Federal and city authorities are investigating the apparent theft of explosives from an explosives dealer's storage bunkers in Juneau.
Investigators and officials from Alaska-Pacific Powder Co. on Saturday were still going over the inventory of explosives at the company's bunkers. They declined to say where those bunkers are.
Dave Gill, Alaska operations manager for Alaska-Pacific Powder Co., said it would be premature to call it a theft until the stocks have been checked.
The federal Bureau of Alcohol, Tobacco, Firearms and Explosives said Friday that sometime between July 2 and July 22 an unknown quantity of safety fuse and one-pound canisters of Pentex cast boosters, a high explosive, were taken from a steel bunker at the company.
The bunker showed signs of forced entry, said Brad Earman, an ATF special agent in Anchorage. It is a small steel building above-ground with walls about five-eighth of an inch thick, he said.
"At this point, we're going under the assumption there has been a theft," Earman said. "But if the inventory shows that all explosives have been accounted for, that would be the best-case scenario. Nothing would make us happier."
On July 8, an explosive device was found on a stump about 50 feet from a road at Tee Harbor. It contained about a half-pound of explosives with a blasting cap attached. Police destroyed the device.
Those explosives may be linked to the recently discovered forced entry, Earman said.
"We're looking into the possibility that they are," he said Saturday. But he added that the type of explosive is common.
Earman said the explosives believed to be missing now are of the same type found on July 8. They are bright orange cylinders, about 4 inches long, bearing the name Pentex 16. The fuse looks like clothes line, but it has a black powder core. The cylinders are roughly equivalent in force to a stick of dynamite.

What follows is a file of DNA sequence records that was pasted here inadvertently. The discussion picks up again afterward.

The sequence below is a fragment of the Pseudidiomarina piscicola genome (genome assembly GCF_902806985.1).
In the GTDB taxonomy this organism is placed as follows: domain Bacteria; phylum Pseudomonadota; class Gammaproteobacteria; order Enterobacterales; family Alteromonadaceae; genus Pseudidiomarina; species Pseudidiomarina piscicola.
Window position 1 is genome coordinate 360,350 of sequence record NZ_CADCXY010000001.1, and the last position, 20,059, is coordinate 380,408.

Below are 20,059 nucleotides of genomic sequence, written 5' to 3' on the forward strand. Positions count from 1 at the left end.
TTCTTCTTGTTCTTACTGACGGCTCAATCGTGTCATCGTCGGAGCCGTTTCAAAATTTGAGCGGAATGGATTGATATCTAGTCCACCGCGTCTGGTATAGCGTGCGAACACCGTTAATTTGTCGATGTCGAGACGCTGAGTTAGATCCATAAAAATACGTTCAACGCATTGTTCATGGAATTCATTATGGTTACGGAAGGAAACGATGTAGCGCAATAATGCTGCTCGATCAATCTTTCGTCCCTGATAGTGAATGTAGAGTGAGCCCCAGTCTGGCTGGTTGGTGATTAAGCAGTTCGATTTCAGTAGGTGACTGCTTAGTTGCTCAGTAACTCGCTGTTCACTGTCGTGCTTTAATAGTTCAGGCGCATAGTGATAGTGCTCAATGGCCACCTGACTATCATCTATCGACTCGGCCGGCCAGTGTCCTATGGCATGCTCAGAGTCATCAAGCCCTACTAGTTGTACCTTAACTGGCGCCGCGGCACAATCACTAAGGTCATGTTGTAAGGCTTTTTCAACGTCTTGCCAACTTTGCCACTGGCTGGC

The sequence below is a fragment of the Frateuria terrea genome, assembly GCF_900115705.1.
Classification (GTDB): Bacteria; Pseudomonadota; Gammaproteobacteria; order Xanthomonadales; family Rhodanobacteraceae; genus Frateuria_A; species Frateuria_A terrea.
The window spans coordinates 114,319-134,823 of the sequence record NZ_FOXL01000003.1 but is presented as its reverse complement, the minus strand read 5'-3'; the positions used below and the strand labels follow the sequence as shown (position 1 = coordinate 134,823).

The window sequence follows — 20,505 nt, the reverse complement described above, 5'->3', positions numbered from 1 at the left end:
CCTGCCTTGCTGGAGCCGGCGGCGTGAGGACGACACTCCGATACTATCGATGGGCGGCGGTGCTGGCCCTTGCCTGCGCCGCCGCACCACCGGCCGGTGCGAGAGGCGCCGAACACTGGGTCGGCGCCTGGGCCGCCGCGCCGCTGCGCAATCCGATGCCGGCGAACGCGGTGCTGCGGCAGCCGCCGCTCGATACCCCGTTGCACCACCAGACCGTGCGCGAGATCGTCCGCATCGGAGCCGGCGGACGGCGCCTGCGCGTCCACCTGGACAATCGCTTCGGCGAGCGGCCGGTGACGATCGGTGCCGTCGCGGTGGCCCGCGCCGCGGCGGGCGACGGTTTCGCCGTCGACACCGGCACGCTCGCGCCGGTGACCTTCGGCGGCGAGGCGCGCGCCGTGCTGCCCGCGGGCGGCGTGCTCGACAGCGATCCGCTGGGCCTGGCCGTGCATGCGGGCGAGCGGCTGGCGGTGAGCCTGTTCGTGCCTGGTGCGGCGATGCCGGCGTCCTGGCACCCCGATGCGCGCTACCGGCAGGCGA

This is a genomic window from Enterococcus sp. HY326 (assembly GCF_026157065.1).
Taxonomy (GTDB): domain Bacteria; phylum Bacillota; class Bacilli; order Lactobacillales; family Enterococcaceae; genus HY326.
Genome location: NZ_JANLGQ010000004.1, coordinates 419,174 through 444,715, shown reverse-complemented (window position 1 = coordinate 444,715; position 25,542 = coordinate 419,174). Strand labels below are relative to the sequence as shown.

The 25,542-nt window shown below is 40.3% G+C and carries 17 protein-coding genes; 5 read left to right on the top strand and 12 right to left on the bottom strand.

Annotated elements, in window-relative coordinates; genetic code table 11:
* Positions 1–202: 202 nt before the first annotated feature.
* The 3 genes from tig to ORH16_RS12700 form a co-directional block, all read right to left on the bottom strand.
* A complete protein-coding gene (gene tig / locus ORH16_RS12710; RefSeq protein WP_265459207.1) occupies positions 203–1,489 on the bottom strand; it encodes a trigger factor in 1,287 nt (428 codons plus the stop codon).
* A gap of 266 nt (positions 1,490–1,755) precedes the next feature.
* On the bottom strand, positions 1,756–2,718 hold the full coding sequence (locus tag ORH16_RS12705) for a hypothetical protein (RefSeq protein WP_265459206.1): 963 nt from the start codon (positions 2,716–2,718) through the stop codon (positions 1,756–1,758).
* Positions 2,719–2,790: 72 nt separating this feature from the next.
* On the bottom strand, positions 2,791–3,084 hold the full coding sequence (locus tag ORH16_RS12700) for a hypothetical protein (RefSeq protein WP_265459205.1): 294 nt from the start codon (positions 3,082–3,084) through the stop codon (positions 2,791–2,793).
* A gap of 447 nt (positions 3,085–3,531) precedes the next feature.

They are commonly used in road and construction projects.
On Friday morning, the company notified authorities of the forced entry. The ATF issued a press release that afternoon, offering a $2,500 reward for information leading to the recovery of the explosives or the arrest of a suspect. Citizens should report information to the police at 586-0600.
It's possible there was one theft earlier in the month, from which the explosives found on July 8 derive, Earman said. After the July 8 incident, Juneau police asked explosives dealers in the area to check their stocks. That led to the recent discovery of the forced entry at Alaska-Pacific Powder Co.
"It was solid police work that caused this theft to be discovered," Earman said.
Until the inventory is complete, it won't be clear what quantity of explosives, if any, were removed from the bunker, Earman said.
Eric Fry can be reached at firstname.lastname@example.org.
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